(June 30, 2015) The proposed regulations released today by the Department of Labor (DOL) aim to increase the salary basis test to $970 per week, or $50,440 per year for a full-time salaried worker. If finalized as written, the new rules will double the basis for salary exemption, which is currently set at $455 per week, or $23,660 per year.
While the DOL has adjusted the salary basis test a number of times since the passing of the FLSA, the last adjustment occurred more than a decade ago, thus prompting the President to call on the DOL to update again.
Additional changes outlined in the proposed regulations that would have a major impact on Michigan employers include establishing the salary basis test to be benchmarked at 40% of average weekly earnings for full-time salaried employees (as reported by the Bureau of Labor Statistics) and the highly compensated employee test to be benchmarked at 90% of average weekly earnings for full-time salaried employees, as well as providing for annual updating of the salary basis test and the highly compensated employee test to adjust to the CPI-U.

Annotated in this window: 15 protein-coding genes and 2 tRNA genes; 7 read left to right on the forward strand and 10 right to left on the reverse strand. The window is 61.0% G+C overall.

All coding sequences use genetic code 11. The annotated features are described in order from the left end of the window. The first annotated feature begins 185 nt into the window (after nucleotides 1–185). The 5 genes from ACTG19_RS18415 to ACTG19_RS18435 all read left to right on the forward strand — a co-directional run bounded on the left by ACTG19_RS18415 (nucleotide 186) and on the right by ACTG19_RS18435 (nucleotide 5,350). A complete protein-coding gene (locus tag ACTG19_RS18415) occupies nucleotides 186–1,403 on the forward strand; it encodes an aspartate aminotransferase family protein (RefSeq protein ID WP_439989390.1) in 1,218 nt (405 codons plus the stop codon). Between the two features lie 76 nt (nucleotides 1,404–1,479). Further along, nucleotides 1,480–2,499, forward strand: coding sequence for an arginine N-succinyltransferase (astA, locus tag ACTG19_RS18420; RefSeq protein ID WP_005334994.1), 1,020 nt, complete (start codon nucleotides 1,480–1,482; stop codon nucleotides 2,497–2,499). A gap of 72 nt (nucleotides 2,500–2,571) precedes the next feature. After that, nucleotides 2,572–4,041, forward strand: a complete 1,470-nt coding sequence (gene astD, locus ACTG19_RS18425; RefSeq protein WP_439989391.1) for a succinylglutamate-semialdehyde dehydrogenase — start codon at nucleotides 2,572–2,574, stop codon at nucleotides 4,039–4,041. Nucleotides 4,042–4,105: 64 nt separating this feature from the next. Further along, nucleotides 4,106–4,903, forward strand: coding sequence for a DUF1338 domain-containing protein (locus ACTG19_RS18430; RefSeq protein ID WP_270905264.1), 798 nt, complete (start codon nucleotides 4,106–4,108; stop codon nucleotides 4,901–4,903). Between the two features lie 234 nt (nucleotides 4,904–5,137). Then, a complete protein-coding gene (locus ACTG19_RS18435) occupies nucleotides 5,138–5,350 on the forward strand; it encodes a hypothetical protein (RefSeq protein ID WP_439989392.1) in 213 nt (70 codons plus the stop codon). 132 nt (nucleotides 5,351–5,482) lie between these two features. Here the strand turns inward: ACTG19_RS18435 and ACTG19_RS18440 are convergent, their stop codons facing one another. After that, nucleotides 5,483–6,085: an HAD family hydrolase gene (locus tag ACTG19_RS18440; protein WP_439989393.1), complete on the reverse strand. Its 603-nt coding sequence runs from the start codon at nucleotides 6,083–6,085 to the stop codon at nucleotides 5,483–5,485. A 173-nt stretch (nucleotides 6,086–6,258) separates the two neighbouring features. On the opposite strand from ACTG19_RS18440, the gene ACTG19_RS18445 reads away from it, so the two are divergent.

Somewhat surprisingly, the DOL acknowledged that even in light of such drastic adjustments to the salary basis test, changes to the exempt duties requirements were also warranted. However, the DOL did not propose any specific changes to the duties test. Rather, it invited comments regarding what, if any, changes should be made to the current test; and whether additional examples applying the exempt duties test to specific occupations should be added to the regulations.
Interested parties have at least sixty days to submit comments to the DOL regarding these proposed regulations. While these proposed regulations provide a clear forecast that changes to the salary basis test are imminent, it is important to remember that employers are not required to take any action until after the final rules are published. For now, employers should take the opportunity to review their current exemptions and prepare to make adjustments in the future.
Have questions about the proposed regulations, minimum wage and overtime exemptions? Contact a member of Rhoades McKee’s Human Resource and Employment Law Team.More Publications